Resetting the relationship between local and national government. Read our Local Government White Paper

LGA submission to DHSC’s consultation on the Care Workforce Pathway, May 2023

The LGA can see the potential benefits of the Care Workforce Pathway for adult social care but, in order to realise them, consideration must be given to the issues raised below. By working together to address these issues, we are hopeful that the pathway can be a success and deliver some of the changes that are needed to bolster this critical workforce.

View allAdult social care articles

About the LGA

  • The Local Government Association (LGA) is the national voice of local government. We are a politically led, cross-party membership organisation, representing councils from England and Wales.

  • Our role is to support, promote and improve local government, and raise national awareness of the work of councils. Our ultimate ambition is to support councils to deliver local solutions to national problems.


  • The LGA can see the potential benefits of the pathway but, in order to realise them, consideration must be given to the issues raised below. By working together to address these issues, we are hopeful that the pathway can be a success and deliver some of the changes that are needed to bolster this critical workforce.

  • Making a career pathway framework that can be adopted locally by employers of care workers is a sensible approach, rather than making it mandatory.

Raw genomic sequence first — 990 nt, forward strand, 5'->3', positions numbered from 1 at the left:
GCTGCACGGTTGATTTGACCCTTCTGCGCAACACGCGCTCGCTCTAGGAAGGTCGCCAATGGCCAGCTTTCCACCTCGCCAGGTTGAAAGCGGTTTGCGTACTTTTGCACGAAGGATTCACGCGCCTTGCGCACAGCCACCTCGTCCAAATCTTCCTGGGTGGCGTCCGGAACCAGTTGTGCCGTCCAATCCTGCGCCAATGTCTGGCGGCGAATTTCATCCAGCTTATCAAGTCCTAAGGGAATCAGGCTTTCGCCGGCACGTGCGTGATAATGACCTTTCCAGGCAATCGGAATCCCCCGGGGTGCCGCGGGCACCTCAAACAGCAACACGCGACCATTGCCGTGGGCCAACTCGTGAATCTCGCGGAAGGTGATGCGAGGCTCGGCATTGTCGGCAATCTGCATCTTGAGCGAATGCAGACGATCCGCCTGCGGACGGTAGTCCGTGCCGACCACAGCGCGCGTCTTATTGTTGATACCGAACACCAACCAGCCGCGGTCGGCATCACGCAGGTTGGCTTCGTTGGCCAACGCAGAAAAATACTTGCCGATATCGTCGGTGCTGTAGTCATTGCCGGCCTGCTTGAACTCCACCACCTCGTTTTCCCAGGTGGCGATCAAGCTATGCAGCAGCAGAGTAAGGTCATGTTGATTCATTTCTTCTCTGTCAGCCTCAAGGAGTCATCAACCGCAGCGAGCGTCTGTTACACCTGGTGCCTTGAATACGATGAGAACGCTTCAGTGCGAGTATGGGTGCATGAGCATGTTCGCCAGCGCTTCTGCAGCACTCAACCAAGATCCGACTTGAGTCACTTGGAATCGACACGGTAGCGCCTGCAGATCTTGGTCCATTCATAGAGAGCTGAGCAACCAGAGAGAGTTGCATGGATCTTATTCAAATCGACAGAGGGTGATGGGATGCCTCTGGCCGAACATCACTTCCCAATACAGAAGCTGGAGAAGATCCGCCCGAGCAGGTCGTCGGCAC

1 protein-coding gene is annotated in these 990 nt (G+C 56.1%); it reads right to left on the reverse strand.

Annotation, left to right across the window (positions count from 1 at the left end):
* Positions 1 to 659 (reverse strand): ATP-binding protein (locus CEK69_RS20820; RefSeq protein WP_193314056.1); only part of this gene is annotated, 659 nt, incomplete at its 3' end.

• The LGA is concerned that the career framework’s focus on stages and pathways and progression implies recognition, expectations and vacancies available to progress into and appears to place obligations on employers to be focusing on delivering opportunities for development and career advancement that might set unrealistic expectations for employees.

  • On the issue of training and development, the LGA understands that many care workers currently have to undertake training and development in their own time. This should not be taken as one of the pre-requisites for career progression.

Making the care workforce pathway for adult social care a success

  • The LGA agrees that it is useful to have a national framework showing routes into and through a social care career. We understand this is for care workers and will eventually link into the pathways for the wider sector (occupational therapists, social workers and so on) but would recommend thinking wider than that and looking at other roles that support the care sector (roles in commissioning, human resources, training and so on). There is a diversity of roles across the sector, and we would encourage the pathway to reflect this.

  • The framework needs the will and efforts of employers to make it work and there’s not enough focus on the benefits for employers (for example, helping to recruit the right skills and values and behaviours and using it to guide what good practice is in the job that needs doing, not just the next job). The success of competency-type schemes and career pathways relies on managers adopting and promoting them. There needs to be more work on how the framework works for employers. The LGA encourages more focus on the framework’s role in helping to manage good performance and how the framework will support good care/service delivery as it sets the standard of what good looks like in each job.